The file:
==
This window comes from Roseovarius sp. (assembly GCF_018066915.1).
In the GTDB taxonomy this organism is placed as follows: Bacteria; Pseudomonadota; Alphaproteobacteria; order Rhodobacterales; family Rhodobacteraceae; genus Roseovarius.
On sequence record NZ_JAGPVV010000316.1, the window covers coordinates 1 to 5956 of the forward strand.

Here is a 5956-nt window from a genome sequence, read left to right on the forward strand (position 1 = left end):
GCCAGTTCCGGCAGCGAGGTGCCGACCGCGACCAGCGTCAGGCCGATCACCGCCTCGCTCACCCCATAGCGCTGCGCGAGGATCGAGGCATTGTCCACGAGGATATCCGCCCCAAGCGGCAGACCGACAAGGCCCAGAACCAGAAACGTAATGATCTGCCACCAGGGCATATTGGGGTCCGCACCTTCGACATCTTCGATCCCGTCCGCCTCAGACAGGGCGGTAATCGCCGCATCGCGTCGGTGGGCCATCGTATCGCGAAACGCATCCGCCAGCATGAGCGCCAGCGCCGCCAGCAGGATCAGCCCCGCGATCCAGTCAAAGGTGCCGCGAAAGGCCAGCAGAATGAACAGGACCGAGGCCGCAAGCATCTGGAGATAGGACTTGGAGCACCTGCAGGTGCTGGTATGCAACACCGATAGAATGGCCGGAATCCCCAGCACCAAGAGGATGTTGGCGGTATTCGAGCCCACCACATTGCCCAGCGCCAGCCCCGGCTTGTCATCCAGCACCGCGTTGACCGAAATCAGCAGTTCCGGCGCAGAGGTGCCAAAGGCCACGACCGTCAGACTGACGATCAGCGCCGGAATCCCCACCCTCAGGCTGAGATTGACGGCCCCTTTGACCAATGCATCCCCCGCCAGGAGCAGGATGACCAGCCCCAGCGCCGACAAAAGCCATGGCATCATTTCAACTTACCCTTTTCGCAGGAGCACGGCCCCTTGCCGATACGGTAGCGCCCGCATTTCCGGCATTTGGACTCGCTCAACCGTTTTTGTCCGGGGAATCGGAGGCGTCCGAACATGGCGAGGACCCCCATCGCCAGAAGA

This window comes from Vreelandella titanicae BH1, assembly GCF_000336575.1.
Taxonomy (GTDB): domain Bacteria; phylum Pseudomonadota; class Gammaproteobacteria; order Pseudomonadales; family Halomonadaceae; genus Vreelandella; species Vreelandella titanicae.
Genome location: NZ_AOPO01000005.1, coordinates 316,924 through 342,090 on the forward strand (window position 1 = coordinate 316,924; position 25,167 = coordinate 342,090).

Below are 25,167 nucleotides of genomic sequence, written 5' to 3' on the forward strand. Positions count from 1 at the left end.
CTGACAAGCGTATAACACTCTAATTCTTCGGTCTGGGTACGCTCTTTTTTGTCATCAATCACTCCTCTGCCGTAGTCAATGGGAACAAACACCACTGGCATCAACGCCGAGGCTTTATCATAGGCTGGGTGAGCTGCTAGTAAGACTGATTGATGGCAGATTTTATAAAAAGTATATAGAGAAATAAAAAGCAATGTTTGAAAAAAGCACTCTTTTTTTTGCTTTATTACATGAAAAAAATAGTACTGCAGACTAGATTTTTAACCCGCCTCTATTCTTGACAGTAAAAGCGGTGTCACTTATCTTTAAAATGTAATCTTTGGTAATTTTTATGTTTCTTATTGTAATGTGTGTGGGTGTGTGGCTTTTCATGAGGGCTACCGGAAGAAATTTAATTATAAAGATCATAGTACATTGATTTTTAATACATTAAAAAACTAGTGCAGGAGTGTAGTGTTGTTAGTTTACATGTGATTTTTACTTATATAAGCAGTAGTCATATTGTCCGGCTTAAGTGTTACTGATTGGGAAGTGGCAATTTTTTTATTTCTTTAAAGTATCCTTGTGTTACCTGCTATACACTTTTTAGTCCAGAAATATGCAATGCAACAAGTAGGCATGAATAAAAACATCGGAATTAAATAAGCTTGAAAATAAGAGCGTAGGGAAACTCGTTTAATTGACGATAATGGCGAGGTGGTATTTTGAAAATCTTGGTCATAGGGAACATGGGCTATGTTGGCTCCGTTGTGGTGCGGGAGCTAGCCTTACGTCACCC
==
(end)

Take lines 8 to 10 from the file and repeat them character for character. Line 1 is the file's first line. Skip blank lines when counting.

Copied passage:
Genome location: NZ_AOPO01000005.1, coordinates 316,924 through 342,090 on the forward strand (window position 1 = coordinate 316,924; position 25,167 = coordinate 342,090).

Below are 25,167 nucleotides of genomic sequence, written 5' to 3' on the forward strand. Positions count from 1 at the left end.
CTGACAAGCGTATAACACTCTAATTCTTCGGTCTGGGTACGCTCTTTTTTGTCATCAATCACTCCTCTGCCGTAGTCAATGGGAACAAACACCACTGGCATCAACGCCGAGGCTTTATCATAGGCTGGGTGAGCTGCTAGTAAGACTGATTGATGGCAGATTTTATAAAAAGTATATAGAGAAATAAAAAGCAATGTTTGAAAAAAGCACTCTTTTTTTTGCTTTATTACATGAAAAAAATAGTACTGCAGACTAGATTTTTAACCCGCCTCTATTCTTGACAGTAAAAGCGGTGTCACTTATCTTTAAAATGTAATCTTTGGTAATTTTTATGTTTCTTATTGTAATGTGTGTGGGTGTGTGGCTTTTCATGAGGGCTACCGGAAGAAATTTAATTATAAAGATCATAGTACATTGATTTTTAATACATTAAAAAACTAGTGCAGGAGTGTAGTGTTGTTAGTTTACATGTGATTTTTACTTATATAAGCAGTAGTCATATTGTCCGGCTTAAGTGTTACTGATTGGGAAGTGGCAATTTTTTTATTTCTTTAAAGTATCCTTGTGTTACCTGCTATACACTTTTTAGTCCAGAAATATGCAATGCAACAAGTAGGCATGAATAAAAACATCGGAATTAAATAAGCTTGAAAATAAGAGCGTAGGGAAACTCGTTTAATTGACGATAATGGCGAGGTGGTATTTTGAAAATCTTGGTCATAGGGAACATGGGCTATGTTGGCTCCGTTGTGGTGCGGGAGCTAGCCTTACGTCACCC